Can a colored golf ball produce better results than a conventional white ball? That is really hard to know because you would need a huge sample size, but Bubba Watson is providing anecdotal evidence that white might be better.
Watson, a winner of two Masters, switched back to white balls manufactured by Titleist in November, 2017 after ending a multi-year relationship with Volvik and its colored balls after only 10 months. When he did the Volvik deal, Watson talked about playing with different colored balls besides just the pink one he was using regularly and even floated out the idea of two-tone balls.
Well, you can forget that radical idea.
Watson switched to a Titleist Pro V1x, and apparently did it on his own without consulting any of the company’s representatives. Given that Watson taught himself to golf without any instruction and does not have an instructor now, it makes sense. There will likely never be a player quite like Bubba for so many reasons.
In a story last fall on www.golfweek.com, it was shown that Watson plummeted to 20th in terms of distance drives with an average of 305.8 yards, which would be quite acceptable by normal standards. But the year before, he averaged 310.6. So basically he dropped about five yards off of the tee, which is considerable playing at the elite level. But now he’s averaging 316.2 yards on his drives, ranking him fourth overall on the PGA Tour. He is second in money earnings with more than $3 million. He’s made the cut in eight of nine tournaments and has three top-10 finishes. He played in 22 tournaments last year and didn’t win any or even finish in the top three. He only made the cut in seven of the tournaments, He won slightly more than $1.2 million and ranked 75th in FedEx points. In 2016, he posted one win in 19 events, one second and four top-10 finishes. He made the cut in all but one tournament. He won the Northern Trust Open and banked almost $3.5 million. He ranked 21st in the FedEx standings.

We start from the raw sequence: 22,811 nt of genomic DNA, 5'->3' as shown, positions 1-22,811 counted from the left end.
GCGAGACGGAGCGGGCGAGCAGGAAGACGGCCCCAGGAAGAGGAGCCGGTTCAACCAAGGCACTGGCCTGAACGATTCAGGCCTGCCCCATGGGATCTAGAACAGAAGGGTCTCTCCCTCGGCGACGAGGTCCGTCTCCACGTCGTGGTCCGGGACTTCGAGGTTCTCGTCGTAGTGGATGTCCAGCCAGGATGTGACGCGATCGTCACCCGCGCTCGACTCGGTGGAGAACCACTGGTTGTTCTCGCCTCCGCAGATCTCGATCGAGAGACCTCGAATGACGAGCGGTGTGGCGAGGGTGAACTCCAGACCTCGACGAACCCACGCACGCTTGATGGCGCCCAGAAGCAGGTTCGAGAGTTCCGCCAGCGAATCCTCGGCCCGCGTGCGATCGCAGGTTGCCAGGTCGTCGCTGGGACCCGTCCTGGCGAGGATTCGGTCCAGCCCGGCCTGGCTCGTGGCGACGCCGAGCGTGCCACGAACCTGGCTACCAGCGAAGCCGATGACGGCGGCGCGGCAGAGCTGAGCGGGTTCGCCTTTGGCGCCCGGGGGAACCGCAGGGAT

He was battling health issues last year and that combined with his waning confidence contributed to his slide. So maybe a change in balls made the difference, although with Bubba Watson you never really know because his game is so radically different from most pros. He doesn’t go looking for coaching tips. He just changes his ball – and without any input from Titleist.
Watson’s win in the WGC Match Play, defeating Kevin Kisner, provided some more recent news that he is back on his game. The field was stacked with just about every star on the tour. He showed his return to form before that winning the Genesis Open.
So, yes, Bubba is back – just in time for the Masters. It wouldn’t be surprising if his success this year leads to a contract with Titleist.
Bubba is a marketer’s dream. Everyone loves him – the fans and his fellow competitors. He shows his emotions when he plays – both when he’s doing well and when he’s struggling.
Add him to the players to watch going into the Masters this year.